Hong Kong's colonial-era postboxes should be treasured, not covered up or destroyed
Mike Rowse says covering the royal insignia on the small number of postboxes here is political correctness gone mad, serving only to undermine the city's uniqueness
Even though there are still over two weeks to go in October, I think we can already declare the winner of the silliest government decision of the month. The announcement by the post office that it was going to cover the royal insignia remaining on a small number of postboxes shows all the signs of political correctness gone mad.
READ MORE: Royal cover-up: claims of political motive behind Hongkong post moves to hide Queen’s insignia on letter boxes
In case you thought the award was a fluke, I can also report that the same department has won the prize for silliest explanation of a decision. Leaving the royal insignia visible, it said, "will confuse the public".
Someone round here is certainly confused but, with respect, it is not the general public, it is whoever made the decision in the first place and then invented the ludicrous explanation to cover it up.
There must be something in the water at the post office that causes otherwise sensible people to lose their marbles. Excessive lead levels perhaps? A predecessor of the incumbent decided around the time of the handover to paint all the boxes green to cover up their distinctive red. I can't now recall the official explanation given at the time - something to do with the environment, perhaps - but everyone knew that the real reason was so they would look the same as the ones on the mainland.
Let us return to the present debacle and put matters in perspective. There are some 1,150 postboxes at the moment; of these, 59, or 5.1 per cent, still bear the colonial-era insignia. Former deputy director of the Hong Kong and Macau Affairs Office Chen Zuoer recently criticised us for not having completely decolonised since 1997. I doubt Chen was referring to postboxes: in any event, surely a success rate of 95 per cent would be enough to satisfy even the harshest critic.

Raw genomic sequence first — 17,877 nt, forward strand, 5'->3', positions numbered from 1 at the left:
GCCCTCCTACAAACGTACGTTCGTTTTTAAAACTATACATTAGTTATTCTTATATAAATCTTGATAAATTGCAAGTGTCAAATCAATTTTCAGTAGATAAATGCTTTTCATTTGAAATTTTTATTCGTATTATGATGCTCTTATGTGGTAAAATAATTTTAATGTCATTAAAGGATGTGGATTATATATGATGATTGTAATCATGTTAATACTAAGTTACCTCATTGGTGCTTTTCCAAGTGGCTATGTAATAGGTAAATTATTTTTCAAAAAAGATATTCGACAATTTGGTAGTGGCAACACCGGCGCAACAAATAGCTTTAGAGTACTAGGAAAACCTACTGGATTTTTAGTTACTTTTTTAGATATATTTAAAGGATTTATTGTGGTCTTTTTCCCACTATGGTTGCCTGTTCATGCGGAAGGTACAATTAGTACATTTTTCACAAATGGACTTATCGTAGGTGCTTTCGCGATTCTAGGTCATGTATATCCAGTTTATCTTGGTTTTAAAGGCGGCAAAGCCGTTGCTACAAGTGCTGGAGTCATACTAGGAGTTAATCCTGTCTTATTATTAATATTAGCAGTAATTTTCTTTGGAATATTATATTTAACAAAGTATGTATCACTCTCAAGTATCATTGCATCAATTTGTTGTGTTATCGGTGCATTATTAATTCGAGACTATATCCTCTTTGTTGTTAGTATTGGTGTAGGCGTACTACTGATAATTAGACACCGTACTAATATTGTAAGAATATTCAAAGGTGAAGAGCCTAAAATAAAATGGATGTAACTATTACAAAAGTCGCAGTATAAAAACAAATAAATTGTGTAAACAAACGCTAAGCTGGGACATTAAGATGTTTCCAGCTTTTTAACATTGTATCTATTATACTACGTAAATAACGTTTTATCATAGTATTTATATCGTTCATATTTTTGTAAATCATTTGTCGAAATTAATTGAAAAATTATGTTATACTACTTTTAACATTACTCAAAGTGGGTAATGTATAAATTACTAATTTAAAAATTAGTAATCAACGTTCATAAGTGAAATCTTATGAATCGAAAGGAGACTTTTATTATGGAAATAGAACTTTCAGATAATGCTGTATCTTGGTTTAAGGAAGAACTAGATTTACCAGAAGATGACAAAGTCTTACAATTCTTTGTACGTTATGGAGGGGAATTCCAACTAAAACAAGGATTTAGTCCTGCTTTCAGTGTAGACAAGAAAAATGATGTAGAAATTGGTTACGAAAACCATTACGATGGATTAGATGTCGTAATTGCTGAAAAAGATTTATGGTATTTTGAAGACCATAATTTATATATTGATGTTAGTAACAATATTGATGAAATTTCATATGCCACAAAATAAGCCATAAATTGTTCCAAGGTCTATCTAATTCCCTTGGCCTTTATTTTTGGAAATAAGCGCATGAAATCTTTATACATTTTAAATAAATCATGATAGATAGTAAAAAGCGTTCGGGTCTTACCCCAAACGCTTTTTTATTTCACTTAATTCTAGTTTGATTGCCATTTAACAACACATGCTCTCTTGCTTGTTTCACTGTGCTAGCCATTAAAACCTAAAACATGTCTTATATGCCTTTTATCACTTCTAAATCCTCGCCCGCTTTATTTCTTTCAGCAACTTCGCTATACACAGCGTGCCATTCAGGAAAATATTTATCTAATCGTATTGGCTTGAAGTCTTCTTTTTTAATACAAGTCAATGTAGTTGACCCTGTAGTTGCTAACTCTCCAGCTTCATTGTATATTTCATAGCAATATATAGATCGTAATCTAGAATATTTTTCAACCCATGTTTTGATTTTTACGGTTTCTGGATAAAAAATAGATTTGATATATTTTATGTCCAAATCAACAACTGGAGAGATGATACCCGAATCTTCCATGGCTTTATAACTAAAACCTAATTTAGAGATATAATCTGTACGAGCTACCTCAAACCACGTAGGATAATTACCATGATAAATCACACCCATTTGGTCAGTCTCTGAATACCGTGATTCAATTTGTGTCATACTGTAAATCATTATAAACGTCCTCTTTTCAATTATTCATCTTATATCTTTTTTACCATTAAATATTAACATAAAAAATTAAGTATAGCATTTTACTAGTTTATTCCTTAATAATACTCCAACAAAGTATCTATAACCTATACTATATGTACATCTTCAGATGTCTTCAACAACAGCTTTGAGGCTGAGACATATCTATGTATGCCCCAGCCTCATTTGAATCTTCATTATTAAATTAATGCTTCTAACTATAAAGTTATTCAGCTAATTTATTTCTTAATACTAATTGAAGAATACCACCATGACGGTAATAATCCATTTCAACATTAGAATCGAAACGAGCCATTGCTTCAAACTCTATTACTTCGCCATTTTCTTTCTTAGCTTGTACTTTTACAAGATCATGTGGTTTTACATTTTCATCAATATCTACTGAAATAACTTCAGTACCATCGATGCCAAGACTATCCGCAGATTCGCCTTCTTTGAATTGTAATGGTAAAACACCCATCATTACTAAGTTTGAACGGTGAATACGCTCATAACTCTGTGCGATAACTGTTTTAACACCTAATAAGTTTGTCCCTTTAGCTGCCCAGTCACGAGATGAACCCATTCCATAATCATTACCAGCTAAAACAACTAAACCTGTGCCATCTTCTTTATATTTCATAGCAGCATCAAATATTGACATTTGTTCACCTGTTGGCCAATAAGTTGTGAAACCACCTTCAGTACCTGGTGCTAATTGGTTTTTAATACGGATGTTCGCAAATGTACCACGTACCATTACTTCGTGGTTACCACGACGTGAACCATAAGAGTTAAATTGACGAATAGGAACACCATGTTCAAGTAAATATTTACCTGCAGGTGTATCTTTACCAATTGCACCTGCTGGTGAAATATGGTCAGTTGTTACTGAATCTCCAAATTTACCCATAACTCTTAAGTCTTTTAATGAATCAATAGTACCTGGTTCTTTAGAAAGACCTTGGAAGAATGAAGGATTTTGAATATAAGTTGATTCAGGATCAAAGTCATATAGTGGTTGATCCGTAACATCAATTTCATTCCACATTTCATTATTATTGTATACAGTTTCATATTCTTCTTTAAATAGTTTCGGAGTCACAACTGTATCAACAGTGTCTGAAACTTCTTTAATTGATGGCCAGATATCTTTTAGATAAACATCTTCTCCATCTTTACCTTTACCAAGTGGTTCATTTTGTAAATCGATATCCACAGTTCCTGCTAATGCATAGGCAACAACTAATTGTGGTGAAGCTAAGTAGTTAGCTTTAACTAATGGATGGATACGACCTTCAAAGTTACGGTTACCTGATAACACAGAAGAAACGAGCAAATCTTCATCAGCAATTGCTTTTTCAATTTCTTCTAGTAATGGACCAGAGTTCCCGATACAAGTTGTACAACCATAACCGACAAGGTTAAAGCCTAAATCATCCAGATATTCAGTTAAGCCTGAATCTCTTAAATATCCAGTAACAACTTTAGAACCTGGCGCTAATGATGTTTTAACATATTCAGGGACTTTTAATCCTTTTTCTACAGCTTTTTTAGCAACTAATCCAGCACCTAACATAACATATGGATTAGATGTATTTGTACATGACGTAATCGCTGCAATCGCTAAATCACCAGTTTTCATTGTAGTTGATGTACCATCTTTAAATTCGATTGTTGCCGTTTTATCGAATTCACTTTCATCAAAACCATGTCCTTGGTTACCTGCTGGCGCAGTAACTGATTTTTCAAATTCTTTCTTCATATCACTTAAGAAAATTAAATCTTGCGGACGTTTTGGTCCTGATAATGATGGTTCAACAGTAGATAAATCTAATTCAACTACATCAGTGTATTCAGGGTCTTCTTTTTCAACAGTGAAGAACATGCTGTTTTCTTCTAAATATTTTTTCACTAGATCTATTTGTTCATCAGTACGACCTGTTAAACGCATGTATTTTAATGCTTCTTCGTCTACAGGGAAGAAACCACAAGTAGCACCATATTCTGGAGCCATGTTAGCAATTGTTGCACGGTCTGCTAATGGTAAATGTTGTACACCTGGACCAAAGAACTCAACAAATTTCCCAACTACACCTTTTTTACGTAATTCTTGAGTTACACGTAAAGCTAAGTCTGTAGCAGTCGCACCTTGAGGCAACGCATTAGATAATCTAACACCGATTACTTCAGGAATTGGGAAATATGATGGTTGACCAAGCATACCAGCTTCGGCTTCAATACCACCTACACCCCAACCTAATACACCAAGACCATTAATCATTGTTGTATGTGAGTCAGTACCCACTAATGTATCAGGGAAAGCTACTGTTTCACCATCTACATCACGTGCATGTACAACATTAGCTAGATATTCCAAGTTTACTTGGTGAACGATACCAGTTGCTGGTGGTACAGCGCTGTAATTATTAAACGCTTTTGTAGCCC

But look at the wider context, what about all the names of our roads, public hospitals and other facilities? If we drop Queen's Road East, Princess Margaret Road and all the rest, how on earth will we be able to tell the taxi driver where to go? If we are involved in an accident and need to rush to hospital, should we look for one with a politically correct name or is it OK to proceed directly to the nearest A&E department, even if it is called Queen Mary, or Queen Elizabeth, or the Pamela Youde hospital or any of the others with names from the past? Is there anyone in government headquarters at Tamar - whoops, there's another "no-go" name - in charge of policy in this area that we could ask? Victoria Park anyone? Victoria Harbour?
With all due respect, this is nonsense. The only instance where there was an argument for change was the headquarters of the People's Liberation Army. No doubt the garrison felt uncomfortable being housed in a building called after the Prince of Wales, especially after discovering all the bugging devices that the British had foolishly left behind.
When we have all finished laughing at the post office, there is a serious principle at stake here. British administration of Hong Kong for 150 years is an undeniable part of our history. It is in the past, and for the past 18 years, we have celebrated - and many of us take pride in - the resumption of sovereignty by China. But that does not require us to rush round trying to delete facts from history.
As Professor Bob McKercher, an expert in tourism from the Polytechnic University, pointed out in a recent radio programme, although we sometimes market Hong Kong as a place where East meets West, it would be more accurate to characterise us the other way round: we are the place where the West first met the East in a substantial way.
That is one of the things that makes us so interesting as a tourism destination, both for mainlanders and visitors from further afield. We are not just another city in China. These relics from the past, whether names or insignia, are treasures we should cherish because they are different and they make us stand out.
Far from eradicating the royal insignia, we should be highlighting them in gold. And while we are at it, we can paint the boxes red again as well.
Mike Rowse is the CEO of Treloar Enterprises and an adjunct professor at the Chinese University of Hong Kong. firstname.lastname@example.org